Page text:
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7.4 — Passing arguments by address

There is one more way to pass variables to functions, and that is by address. Passing an argument by address involves passing the address of the argument variable rather than the argument variable itself. Because the argument is an address, the function parameter must be a pointer. The function can then dereference the pointer to access or change the value being pointed to.

Here is an example of a function that takes a parameter passed by address:

The above snippet prints:

value = 5
value = 6

As you can see, the function foo() changed the value of the argument (variable value) through pointer parameter ptr.

Pass by address is typically used with pointers, which most often are used to point to built-in arrays. For example, the following function will print all the values in an array:

Here is an example program that calls this function:

This program prints the following:

6 5 4 3 2 1

Remember that fixed arrays decay into pointers when passed to a function, so we have to pass the length as a separate parameter.

It is always a good idea to ensure parameters passed by address are not null pointers before dereferencing them. Dereferencing a null pointer will typically cause the program to crash. Here is our printArray() function with a null pointer check:

Passing by const address

Because printArray() doesn’t modify any of its arguments, it’s good form to make the array parameter const:

This allows us to tell at a glance that printArray() won’t modify the array argument passed in, and will ensure we don’t do so by accident.

Addresses are actually passed by value

When you pass a pointer to a function by address, the pointer’s value (the address it points to) is copied from the argument to the function’s parameter. In other words, it’s passed by value! If you change the function parameter’s value, you are only changing a copy. Consequently, the original pointer argument will not be changed.

Here’s a sample program that illustrates this.

tempPtr receives a copy of the address that ptr is holding. Even though we change tempPtr to point at something else (nullptr), this does not change the value that ptr points to. Consequently, this program prints:


Note that even though the address itself is passed by value, you can still dereference that address to change the argument’s value. This is a common point of confusion, so let’s clarify:

The following program illustrates the point:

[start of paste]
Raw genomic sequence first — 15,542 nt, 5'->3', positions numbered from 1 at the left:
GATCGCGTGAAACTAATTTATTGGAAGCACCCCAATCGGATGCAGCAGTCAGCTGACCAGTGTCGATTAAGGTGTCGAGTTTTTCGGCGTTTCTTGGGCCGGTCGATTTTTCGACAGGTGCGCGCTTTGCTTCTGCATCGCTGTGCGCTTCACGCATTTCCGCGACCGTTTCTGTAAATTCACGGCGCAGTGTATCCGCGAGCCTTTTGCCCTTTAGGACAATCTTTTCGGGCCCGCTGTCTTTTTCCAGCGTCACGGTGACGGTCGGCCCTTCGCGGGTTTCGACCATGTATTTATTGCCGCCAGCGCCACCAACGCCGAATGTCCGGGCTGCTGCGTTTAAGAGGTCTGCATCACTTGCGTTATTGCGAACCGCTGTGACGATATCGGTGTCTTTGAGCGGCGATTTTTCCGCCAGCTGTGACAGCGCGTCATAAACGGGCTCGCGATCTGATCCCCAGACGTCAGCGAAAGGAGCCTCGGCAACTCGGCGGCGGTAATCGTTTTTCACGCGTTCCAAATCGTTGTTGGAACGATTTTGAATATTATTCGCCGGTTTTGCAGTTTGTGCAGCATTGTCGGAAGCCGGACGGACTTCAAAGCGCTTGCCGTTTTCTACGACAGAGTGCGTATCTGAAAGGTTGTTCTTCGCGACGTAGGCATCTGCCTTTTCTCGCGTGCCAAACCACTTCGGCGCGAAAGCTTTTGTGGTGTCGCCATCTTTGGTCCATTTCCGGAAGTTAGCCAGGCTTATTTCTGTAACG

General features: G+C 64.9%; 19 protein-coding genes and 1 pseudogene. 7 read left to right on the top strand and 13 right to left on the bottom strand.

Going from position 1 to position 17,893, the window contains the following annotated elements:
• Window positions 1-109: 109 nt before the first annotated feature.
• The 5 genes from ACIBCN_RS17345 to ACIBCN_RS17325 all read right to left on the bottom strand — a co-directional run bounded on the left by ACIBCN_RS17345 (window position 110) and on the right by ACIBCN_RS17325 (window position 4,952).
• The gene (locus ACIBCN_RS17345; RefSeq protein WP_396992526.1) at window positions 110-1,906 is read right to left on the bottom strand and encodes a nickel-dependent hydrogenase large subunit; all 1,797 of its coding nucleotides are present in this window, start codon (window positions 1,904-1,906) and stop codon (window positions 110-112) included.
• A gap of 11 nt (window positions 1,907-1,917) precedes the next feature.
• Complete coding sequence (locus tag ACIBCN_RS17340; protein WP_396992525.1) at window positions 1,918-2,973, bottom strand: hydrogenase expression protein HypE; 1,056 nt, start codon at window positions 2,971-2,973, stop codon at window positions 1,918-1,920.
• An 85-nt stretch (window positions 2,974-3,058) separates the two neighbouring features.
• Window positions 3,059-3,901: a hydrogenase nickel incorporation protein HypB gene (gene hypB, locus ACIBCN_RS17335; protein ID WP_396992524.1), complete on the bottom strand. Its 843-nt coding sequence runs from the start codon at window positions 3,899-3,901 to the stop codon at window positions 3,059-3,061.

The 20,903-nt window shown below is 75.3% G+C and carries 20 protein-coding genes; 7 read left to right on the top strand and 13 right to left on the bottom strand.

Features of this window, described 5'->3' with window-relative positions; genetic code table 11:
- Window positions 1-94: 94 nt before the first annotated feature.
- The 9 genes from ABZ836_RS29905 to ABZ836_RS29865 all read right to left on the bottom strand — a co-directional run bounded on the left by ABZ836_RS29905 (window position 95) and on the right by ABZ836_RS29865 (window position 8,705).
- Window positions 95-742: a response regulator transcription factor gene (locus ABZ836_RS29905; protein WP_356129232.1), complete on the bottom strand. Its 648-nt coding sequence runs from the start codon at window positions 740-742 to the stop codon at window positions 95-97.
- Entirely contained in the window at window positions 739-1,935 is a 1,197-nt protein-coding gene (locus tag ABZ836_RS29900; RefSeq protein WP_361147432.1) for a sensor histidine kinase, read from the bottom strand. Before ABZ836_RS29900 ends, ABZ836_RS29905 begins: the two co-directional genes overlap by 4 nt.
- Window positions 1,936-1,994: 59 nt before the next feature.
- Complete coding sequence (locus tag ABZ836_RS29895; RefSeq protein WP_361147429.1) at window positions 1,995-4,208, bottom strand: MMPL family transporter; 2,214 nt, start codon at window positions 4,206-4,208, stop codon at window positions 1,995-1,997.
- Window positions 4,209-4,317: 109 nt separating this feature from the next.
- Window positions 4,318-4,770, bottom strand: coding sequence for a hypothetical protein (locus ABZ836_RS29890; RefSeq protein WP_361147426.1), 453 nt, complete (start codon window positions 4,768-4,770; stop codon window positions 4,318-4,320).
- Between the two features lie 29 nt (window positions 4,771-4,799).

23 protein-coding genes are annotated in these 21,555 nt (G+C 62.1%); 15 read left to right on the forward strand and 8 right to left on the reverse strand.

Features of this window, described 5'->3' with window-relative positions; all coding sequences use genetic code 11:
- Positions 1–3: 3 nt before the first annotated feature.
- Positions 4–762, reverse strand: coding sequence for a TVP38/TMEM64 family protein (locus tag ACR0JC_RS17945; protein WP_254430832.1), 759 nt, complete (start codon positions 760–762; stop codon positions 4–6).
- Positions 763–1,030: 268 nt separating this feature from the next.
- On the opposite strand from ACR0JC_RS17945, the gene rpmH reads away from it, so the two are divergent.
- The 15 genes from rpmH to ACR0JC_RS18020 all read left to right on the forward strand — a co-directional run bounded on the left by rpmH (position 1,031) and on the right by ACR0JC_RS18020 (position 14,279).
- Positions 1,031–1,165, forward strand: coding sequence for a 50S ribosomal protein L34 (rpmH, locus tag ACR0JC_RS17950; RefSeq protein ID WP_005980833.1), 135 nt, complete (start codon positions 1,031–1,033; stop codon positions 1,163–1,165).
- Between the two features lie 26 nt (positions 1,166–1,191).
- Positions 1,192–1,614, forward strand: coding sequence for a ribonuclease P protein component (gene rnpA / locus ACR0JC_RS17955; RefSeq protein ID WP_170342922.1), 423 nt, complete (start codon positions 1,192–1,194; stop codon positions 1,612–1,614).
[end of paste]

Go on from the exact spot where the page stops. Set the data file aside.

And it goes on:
This prints:


Passing addresses by reference

The next logical question is, “What if we want to change the address an argument points to from within the function?”. Turns out, this is surprisingly easy. You can simply pass the address by reference. The syntax for doing a reference to a pointer is a little strange (and easy to get backwards). However, if you do get it backwards, the compiler will give you an error.

The following program illustrates using a reference to a pointer:

When we run the program again with this version of the function, we get:

5 ptr is null

Which shows that calling setToNull() did indeed change the value of ptr from &five to nullptr!

There is only pass by value

Now that you understand the basic differences between passing by reference, address, and value, let’s get reductionist for a moment. ๐Ÿ™‚

In the lesson on references [1], we briefly mentioned that references are typically implemented by the compiler as pointers. This means that behind the scenes, pass by reference is essentially just a pass by address (with access to the reference doing an implicit dereference).

And just above, we showed that pass by address is actually just passing an address by value!

Therefore, we can conclude that C++ really passes everything by value! The properties of pass by address (and reference) comes solely from the fact that we can dereference the passed address to change the argument, which we can not do with a normal value parameter!

Pros and cons of pass by address

Advantages of passing by address:

Disadvantages of passing by address:

When to use pass by address:

When not to use pass by address:

As you can see, pass by address and pass by reference have almost identical advantages and disadvantages. Because pass by reference is generally safer than pass by address, pass by reference should be preferred in most cases.

Rule: Prefer pass by reference to pass by address whenever applicable.

7.4a -- Returning values by value, reference, and address [2]
Index [3]
7.3 -- Passing arguments by reference [4]